The first free Wi-Fi nodes in the region will be going up in Newport later this year.
As many as 30 kiosks will be installed. Jon Salisbury with Nexigen says they’ll be nine feet tall, wrapped in carbon fiber, and will help users connect with the city.
“They have multiple large outdoor displays, as well as extremely fast Wi-Fi internet access, charging stations, as well as tablet devices.”
Salisbury says the nodes are a public-private partnership, and Newport will make money through ad revenue.
“Based on preliminary, anticipatory numbers, we believe the city could make anywhere between $6,000 and $14,000 monthly.”
Salisbury says 150 businesses have already signed on as advertisers.
The kiosks will have Wi-Fi, built-in tablets, USB docks, and the ability to make free domestic calls.
The avenue’s first location at 15th Street was unveiled on Monday, and the machines are expected to roll out at nine more spots over the course of the next couple of months, as part of the citywide project called LinkNYC, according to a spokeswoman for the service provider, CityBridge.
Mayor Bill de Blasio rolled out the city’s new LinkNYC kiosks, which will let New Yorkers connect to wifi, charge phones, and make calls.
With the encampments and people parking themselves next to the kiosk its become a bit of a scramble and an unforeseen outcome.
Problems with the LinkNYC kiosks.
The city plans to install nearly 8,000 of the kiosks across the five boroughs in the next seven years. About 400 are currently up and running, mostly on Third and Eighth avenues in Manhattan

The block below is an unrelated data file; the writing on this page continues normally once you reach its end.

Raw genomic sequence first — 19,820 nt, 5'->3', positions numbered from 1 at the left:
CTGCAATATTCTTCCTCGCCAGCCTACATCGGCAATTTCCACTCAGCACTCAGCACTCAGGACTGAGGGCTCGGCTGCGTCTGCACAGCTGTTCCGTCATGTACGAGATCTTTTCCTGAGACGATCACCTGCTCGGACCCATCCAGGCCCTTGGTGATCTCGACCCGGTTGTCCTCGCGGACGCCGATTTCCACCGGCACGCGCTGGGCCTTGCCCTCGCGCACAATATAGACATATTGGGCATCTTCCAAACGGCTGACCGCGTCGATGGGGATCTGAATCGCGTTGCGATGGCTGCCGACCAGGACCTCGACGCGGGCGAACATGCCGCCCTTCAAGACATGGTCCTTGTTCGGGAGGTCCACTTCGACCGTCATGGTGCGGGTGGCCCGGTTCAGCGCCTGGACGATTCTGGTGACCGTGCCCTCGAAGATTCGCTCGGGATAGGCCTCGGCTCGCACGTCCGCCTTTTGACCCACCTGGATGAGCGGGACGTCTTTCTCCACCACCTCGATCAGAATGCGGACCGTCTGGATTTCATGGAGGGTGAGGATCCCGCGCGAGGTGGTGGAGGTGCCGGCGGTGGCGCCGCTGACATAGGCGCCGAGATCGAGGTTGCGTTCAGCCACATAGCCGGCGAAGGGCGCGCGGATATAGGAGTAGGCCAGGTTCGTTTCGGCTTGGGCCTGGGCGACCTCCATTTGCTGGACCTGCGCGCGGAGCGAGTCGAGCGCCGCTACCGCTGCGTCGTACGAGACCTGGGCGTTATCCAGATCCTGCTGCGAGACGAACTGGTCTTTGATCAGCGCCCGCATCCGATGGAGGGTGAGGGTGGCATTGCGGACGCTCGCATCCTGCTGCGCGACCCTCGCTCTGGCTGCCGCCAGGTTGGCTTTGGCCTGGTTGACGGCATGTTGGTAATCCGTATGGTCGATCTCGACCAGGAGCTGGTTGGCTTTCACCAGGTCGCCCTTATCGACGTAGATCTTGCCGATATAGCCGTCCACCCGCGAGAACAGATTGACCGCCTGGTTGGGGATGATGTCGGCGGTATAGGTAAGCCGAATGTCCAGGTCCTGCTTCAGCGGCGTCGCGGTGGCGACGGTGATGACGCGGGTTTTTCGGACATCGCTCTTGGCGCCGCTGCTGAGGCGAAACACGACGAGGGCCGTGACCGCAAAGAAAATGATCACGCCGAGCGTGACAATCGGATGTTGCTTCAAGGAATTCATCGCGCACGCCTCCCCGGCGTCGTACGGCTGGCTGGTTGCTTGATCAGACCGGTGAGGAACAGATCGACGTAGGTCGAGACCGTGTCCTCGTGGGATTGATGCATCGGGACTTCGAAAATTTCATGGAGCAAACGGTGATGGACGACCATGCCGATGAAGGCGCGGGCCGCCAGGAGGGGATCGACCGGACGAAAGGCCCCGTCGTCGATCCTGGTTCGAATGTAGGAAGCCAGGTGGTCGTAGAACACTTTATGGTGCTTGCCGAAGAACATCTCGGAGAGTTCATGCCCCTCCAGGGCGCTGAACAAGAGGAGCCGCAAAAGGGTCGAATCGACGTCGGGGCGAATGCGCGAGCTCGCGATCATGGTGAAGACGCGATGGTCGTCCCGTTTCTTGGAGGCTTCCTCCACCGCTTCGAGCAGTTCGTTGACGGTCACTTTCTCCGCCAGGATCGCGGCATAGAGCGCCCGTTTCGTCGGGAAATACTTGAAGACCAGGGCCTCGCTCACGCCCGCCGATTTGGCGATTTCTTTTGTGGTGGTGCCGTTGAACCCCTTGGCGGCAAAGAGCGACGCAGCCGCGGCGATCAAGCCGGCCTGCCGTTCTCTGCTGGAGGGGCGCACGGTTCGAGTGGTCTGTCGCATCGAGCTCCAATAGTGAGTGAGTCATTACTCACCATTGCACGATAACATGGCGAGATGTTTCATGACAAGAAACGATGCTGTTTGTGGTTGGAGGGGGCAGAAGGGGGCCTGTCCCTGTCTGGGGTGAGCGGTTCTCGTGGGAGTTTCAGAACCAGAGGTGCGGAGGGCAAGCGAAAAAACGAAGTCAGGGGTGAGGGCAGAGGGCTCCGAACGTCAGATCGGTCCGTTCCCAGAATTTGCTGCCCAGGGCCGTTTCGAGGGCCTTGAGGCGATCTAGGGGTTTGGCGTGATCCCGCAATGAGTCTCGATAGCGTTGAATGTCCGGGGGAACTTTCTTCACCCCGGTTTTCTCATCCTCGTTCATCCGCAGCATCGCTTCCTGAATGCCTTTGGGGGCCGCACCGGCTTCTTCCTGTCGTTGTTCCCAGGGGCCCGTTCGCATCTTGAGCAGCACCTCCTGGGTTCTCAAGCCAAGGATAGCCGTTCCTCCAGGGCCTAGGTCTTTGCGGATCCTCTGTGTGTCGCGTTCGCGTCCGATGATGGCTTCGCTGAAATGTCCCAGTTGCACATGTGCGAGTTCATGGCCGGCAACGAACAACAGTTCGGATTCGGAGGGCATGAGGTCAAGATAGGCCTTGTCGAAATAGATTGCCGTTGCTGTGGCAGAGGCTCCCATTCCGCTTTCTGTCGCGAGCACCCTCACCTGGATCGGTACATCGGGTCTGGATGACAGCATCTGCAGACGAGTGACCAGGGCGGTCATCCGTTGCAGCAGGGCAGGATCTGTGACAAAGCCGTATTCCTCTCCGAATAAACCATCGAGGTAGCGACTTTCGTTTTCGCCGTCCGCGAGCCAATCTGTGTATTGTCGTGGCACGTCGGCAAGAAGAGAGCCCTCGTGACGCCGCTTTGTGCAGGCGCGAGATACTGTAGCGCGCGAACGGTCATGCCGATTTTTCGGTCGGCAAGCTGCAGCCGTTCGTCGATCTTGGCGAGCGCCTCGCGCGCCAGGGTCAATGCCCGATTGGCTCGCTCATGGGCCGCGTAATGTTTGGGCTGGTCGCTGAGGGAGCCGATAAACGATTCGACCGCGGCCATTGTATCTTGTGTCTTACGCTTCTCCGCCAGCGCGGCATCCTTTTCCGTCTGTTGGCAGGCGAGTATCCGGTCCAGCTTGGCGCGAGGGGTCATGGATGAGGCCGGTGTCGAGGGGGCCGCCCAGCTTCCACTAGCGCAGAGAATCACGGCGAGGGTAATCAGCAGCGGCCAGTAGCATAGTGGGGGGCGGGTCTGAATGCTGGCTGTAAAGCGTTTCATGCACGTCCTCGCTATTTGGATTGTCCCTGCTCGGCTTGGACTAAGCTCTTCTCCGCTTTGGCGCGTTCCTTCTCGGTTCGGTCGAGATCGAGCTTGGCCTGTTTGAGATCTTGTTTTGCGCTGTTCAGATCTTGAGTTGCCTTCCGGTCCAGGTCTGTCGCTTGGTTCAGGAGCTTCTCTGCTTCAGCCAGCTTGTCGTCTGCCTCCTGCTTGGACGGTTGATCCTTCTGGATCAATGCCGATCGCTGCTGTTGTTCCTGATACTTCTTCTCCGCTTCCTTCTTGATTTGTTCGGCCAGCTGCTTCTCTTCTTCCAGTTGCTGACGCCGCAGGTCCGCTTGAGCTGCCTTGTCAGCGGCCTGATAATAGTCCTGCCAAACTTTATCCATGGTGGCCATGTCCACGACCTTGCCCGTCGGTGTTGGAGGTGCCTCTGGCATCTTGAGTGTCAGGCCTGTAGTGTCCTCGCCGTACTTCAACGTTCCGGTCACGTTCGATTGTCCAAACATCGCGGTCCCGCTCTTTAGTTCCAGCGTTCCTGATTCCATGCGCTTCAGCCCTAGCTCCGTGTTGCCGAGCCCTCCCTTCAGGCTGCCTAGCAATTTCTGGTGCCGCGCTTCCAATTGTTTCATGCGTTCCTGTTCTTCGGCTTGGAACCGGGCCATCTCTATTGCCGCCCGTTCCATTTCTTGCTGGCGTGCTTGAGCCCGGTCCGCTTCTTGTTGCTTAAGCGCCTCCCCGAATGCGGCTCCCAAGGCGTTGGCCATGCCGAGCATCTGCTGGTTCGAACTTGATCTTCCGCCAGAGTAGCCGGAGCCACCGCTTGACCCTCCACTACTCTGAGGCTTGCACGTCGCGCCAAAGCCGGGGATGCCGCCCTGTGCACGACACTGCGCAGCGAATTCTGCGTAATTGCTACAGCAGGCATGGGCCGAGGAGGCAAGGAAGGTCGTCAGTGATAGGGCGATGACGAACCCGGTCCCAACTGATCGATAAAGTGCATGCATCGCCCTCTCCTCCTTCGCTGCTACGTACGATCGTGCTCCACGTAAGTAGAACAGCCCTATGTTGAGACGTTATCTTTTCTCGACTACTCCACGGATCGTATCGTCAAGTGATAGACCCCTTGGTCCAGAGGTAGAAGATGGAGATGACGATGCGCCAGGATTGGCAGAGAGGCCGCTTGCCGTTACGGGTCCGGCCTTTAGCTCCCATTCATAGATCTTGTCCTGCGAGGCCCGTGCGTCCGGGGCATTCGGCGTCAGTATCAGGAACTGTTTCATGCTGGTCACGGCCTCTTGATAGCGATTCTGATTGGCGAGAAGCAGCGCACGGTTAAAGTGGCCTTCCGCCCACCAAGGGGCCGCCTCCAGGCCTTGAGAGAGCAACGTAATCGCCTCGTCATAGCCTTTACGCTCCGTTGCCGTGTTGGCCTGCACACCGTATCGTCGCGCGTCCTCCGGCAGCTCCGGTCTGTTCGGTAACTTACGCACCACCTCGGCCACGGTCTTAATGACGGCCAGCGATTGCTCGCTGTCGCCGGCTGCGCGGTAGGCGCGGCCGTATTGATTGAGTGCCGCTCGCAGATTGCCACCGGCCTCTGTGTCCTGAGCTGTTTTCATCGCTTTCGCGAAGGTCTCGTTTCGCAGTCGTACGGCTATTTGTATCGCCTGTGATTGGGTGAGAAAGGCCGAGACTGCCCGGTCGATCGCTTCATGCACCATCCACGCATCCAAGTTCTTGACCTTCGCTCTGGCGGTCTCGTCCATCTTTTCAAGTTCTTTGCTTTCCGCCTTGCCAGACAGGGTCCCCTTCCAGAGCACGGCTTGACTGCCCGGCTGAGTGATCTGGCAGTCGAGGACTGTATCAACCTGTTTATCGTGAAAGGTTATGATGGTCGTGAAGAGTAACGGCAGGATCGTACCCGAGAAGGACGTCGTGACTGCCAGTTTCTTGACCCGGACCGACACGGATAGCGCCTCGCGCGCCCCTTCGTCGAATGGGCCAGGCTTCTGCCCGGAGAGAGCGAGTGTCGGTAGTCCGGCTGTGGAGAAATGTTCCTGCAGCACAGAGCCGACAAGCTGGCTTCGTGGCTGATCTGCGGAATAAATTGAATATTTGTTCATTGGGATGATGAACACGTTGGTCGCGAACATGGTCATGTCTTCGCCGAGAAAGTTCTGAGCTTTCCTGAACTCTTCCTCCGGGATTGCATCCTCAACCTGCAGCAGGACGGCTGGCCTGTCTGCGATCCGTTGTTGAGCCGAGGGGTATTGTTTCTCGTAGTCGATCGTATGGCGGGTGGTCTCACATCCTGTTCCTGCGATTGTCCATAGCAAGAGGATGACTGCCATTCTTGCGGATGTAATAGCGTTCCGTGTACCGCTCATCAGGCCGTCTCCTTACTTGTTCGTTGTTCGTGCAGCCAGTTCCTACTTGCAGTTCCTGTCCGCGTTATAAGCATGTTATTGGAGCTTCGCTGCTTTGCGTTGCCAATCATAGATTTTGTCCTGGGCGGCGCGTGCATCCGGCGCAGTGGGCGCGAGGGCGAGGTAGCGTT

London’s iconic red phone boxes may be mostly gone from the streets of the city — and many of those that remain are no longer home to phones (one in my..
850 + signage on another 1750.
Links will also offer free calls to landlines and mobiles, charging points, access to maps, directions and local services
Smart-kiosk company is latest addition to Verizon’s Internet of things and smart cities portfolio.
Free Wi-Fi kiosks are now in all five boroughs, officials announced Monday.
The company behind New York’s celebrated transformation of old pay phones into high-tech digital way stations has negotiated a 15-year deal with Miami-Dade officials to install up to 300 of the kiosks at bus stops and Metrorail stations across the county.
CIVIQ Smartscapes, joined by Miami-Dade County Mayor Carlos A. Giménez, unveiled their first WayPoint at Government Center in downtown Miami as part of their plan to implement a fully integrated smart city ecosystem throughout the county.
New York City’s high-speed WiFi kiosks have been around for a while, but just how many people are using them? Quite a few, in fact. The LinkNYC team ha
Excerpt from Engadget – The LinkNYC team has revealed that there were over 5 million registered WiFi users as of September 2018, with over a billion sessions spread across the 1,700-plus units in the city. People make over 500,000 calls every month, too, although it’s not clear how many of those were ice cream truck pranksters. You can safely presume that there’s plenty of demand.
A Philly hacker is raising privacy concerns over the city’s just-approved Link kiosks – which caused quite a storm when they were installed in New York.